Trip to HallingskeidDuring this busy and short semester, I passed a good day in Hallinskeid, Norway, on November 18-19. The program was organized by Dr. Lars Hole in a mountain cabin of Hallingskeid, where we were introduced to the traditional Norwegian mountain hiking culture in snowing conditions and had an informal scientific seminar. The seminar was the main objective of this short trip, but we also experienced the Norwegian cabin life in a silent mountain area and had a relaxing break from the packed city life. Hallingskeid is a railway station between Oslo and Bergen inside a snow tunnel; many mountaineers go there for hiking during weekends and stay at the nearest cabins from the station, which are at the slope of the mountain. The station is located at 1,110 meters (3,640 ft) above mean sea level.
It was a great a time with two other visiting scientists from Cuba and one student from Faroe Island. For all of us, it was a new experience by passing a night in a mountain cabin when the outside temperature was - 8° C and all the horizon was covered with snow. Our cabin was only a few hundred meters away from the nearest station, but, somehow, the most challenging task was to pass this short distance over fresh snow. As we were at the beginning of the snow season this winter, the snow was not compact enough to move freely. At late evening, we had fun over the snow-covered slope of the mountain with sliding and skiing. Dr. Lars is an experienced guy in these conditions; he helped us by providing all kinds of information and materials for the movement at the typical rough weather conditions of Norway.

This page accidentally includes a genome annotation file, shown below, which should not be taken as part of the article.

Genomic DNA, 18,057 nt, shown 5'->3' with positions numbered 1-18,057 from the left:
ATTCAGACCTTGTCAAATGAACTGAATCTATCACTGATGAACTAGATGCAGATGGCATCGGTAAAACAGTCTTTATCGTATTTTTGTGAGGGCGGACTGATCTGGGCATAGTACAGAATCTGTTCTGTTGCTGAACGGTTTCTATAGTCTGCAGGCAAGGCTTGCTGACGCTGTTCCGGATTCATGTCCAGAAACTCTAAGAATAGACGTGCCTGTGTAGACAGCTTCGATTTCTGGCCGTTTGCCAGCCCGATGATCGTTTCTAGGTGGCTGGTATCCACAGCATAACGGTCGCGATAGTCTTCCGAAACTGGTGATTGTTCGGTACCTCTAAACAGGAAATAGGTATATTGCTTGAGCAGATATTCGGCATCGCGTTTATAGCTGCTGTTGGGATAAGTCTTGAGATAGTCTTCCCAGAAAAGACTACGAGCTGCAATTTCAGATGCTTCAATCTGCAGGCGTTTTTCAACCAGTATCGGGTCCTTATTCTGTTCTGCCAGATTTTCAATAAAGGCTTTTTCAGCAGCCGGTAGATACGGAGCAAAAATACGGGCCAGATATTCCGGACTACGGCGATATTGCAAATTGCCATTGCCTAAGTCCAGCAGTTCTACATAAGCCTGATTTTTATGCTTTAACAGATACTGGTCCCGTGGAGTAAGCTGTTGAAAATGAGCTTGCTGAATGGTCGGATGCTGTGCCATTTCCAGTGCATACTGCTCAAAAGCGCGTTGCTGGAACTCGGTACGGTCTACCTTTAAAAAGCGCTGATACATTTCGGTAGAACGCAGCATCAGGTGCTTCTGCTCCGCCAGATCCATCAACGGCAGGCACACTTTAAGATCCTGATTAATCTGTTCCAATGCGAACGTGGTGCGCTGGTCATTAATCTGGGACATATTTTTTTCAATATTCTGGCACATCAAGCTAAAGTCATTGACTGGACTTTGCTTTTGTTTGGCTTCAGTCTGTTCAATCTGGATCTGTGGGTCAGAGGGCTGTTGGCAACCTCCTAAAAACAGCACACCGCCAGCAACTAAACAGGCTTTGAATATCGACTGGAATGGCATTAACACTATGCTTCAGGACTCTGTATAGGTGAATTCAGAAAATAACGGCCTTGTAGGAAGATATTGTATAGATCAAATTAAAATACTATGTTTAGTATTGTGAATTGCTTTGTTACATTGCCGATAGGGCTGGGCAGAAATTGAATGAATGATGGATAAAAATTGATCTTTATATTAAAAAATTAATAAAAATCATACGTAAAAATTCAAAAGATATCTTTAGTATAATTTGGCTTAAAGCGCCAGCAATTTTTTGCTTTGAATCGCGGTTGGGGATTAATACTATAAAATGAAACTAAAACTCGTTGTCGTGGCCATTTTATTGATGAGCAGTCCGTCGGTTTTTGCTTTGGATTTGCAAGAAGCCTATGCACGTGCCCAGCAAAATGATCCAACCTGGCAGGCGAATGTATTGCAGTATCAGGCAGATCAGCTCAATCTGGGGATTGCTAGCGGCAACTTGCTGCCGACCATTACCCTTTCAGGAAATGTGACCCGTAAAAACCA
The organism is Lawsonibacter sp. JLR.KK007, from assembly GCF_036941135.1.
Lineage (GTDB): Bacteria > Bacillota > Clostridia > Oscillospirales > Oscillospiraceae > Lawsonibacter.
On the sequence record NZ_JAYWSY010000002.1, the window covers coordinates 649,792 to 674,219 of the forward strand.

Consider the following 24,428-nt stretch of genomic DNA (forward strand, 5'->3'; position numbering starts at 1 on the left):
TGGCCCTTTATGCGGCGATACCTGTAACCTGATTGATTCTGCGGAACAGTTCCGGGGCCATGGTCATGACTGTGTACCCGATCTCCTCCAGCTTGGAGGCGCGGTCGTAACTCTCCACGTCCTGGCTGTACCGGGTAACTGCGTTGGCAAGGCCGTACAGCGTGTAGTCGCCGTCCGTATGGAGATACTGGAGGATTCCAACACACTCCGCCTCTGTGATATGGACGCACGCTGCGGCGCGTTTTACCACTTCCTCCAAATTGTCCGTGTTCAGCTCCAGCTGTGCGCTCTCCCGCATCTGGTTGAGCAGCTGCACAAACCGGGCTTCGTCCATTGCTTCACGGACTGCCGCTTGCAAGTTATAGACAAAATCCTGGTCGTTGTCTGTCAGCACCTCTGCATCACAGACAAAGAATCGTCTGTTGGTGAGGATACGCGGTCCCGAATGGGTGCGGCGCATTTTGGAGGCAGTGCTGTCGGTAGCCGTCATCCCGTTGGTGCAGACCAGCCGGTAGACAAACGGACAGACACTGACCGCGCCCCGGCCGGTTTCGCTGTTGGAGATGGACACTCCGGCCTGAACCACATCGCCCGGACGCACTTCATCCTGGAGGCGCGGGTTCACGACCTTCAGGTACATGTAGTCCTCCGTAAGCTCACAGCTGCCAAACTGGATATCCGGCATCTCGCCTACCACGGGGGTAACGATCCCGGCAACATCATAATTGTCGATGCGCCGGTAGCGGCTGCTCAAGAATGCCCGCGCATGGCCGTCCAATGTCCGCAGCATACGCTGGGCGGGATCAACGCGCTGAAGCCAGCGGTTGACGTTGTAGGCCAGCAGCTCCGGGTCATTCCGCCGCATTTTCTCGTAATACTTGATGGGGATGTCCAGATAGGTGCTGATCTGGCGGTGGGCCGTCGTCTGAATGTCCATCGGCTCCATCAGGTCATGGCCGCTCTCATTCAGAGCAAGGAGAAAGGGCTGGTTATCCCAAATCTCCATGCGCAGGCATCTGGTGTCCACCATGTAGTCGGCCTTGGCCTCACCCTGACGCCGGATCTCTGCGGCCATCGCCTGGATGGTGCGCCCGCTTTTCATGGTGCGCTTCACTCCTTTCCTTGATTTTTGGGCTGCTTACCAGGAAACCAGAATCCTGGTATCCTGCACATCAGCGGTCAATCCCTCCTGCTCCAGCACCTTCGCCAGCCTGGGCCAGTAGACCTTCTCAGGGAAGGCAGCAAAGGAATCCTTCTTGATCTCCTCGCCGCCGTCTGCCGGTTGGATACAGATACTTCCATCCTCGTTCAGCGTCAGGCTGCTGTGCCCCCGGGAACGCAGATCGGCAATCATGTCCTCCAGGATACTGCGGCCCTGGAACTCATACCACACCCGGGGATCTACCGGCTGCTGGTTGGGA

|Location of Hallingskeid (red dot on map) in relation to Bergen (white dot on map).|
|Above and below: A few moments at Hallingskeid (photos courtesy of Dr. Lars Hole).|
The next morning, there was a scientific session for all of us to present our ongoing research work. I made a PowerPoint presentation to discuss the SailBuoy project and data analysis that I am doing under Deep-C. These days, I am getting interesting comparison results in terms of remote sensing data from Aqua MODIS sea surface salinity (SSS) products, which I have used to compare in the below analysis. Somehow, this satellite date figure is showing the same tracking location against the SailBuoy SSS data, but the data values retrieved from satellite images are giving constant same values for a single day without significant variation. As suggested by Dr. Nico Wienders from Florida State University, I should try new products as usually this SSS product is not as good as it should be. I will try for SMOS, Aquarius, or some other new source of remote sensing data products in the upcoming days to find out the close salinity values for in situ data. In the case of sea surface temperatures, there is good correlation between the two data sets, and results show more validation of the Aqua MODIS products, which I am going to discuss in my next blog.
|Sea surface salinity mapping: Satellite vs. SailBuoy data.|
|Mahmud Hasan Ghani, Norwegian Meteorological Institute|